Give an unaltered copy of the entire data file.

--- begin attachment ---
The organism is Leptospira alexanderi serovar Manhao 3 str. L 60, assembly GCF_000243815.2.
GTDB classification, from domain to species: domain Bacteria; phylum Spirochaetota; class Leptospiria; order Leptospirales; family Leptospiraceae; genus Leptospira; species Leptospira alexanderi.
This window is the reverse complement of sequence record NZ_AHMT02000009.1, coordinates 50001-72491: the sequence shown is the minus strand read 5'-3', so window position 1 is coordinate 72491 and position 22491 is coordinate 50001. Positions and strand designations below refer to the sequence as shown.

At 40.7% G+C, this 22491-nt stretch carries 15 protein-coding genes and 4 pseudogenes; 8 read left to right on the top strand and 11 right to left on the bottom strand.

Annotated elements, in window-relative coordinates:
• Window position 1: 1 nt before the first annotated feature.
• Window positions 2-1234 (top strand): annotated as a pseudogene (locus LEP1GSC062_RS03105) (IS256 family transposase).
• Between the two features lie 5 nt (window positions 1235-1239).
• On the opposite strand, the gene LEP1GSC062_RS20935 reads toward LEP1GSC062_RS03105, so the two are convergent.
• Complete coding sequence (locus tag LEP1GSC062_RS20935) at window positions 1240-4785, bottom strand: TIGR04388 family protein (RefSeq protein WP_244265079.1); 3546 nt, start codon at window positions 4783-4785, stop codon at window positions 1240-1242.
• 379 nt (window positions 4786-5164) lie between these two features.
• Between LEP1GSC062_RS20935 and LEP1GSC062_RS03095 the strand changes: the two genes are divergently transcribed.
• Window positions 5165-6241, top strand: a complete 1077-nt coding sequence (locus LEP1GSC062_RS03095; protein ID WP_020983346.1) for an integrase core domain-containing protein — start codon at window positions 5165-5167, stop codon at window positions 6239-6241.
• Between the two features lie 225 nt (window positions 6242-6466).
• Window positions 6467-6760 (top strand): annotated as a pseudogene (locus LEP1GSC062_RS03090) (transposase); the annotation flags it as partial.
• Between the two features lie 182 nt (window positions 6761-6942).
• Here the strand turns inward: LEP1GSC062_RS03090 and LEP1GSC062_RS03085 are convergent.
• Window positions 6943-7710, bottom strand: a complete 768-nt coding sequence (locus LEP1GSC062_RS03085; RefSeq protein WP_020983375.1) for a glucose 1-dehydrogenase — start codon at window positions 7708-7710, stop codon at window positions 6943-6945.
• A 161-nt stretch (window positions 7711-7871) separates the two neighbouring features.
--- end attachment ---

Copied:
The organism is Leptospira alexanderi serovar Manhao 3 str. L 60, assembly GCF_000243815.2.
GTDB classification, from domain to species: domain Bacteria; phylum Spirochaetota; class Leptospiria; order Leptospirales; family Leptospiraceae; genus Leptospira; species Leptospira alexanderi.
This window is the reverse complement of sequence record NZ_AHMT02000009.1, coordinates 50001-72491: the sequence shown is the minus strand read 5'-3', so window position 1 is coordinate 72491 and position 22491 is coordinate 50001. Positions and strand designations below refer to the sequence as shown.

At 40.7% G+C, this 22491-nt stretch carries 15 protein-coding genes and 4 pseudogenes; 8 read left to right on the top strand and 11 right to left on the bottom strand.

Annotated elements, in window-relative coordinates:
• Window position 1: 1 nt before the first annotated feature.
• Window positions 2-1234 (top strand): annotated as a pseudogene (locus LEP1GSC062_RS03105) (IS256 family transposase).
• Between the two features lie 5 nt (window positions 1235-1239).
• On the opposite strand, the gene LEP1GSC062_RS20935 reads toward LEP1GSC062_RS03105, so the two are convergent.
• Complete coding sequence (locus tag LEP1GSC062_RS20935) at window positions 1240-4785, bottom strand: TIGR04388 family protein (RefSeq protein WP_244265079.1); 3546 nt, start codon at window positions 4783-4785, stop codon at window positions 1240-1242.
• 379 nt (window positions 4786-5164) lie between these two features.
• Between LEP1GSC062_RS20935 and LEP1GSC062_RS03095 the strand changes: the two genes are divergently transcribed.
• Window positions 5165-6241, top strand: a complete 1077-nt coding sequence (locus LEP1GSC062_RS03095; protein ID WP_020983346.1) for an integrase core domain-containing protein — start codon at window positions 5165-5167, stop codon at window positions 6239-6241.
• Between the two features lie 225 nt (window positions 6242-6466).
• Window positions 6467-6760 (top strand): annotated as a pseudogene (locus LEP1GSC062_RS03090) (transposase); the annotation flags it as partial.
• Between the two features lie 182 nt (window positions 6761-6942).
• Here the strand turns inward: LEP1GSC062_RS03090 and LEP1GSC062_RS03085 are convergent.
• Window positions 6943-7710, bottom strand: a complete 768-nt coding sequence (locus LEP1GSC062_RS03085; RefSeq protein WP_020983375.1) for a glucose 1-dehydrogenase — start codon at window positions 7708-7710, stop codon at window positions 6943-6945.
• A 161-nt stretch (window positions 7711-7871) separates the two neighbouring features.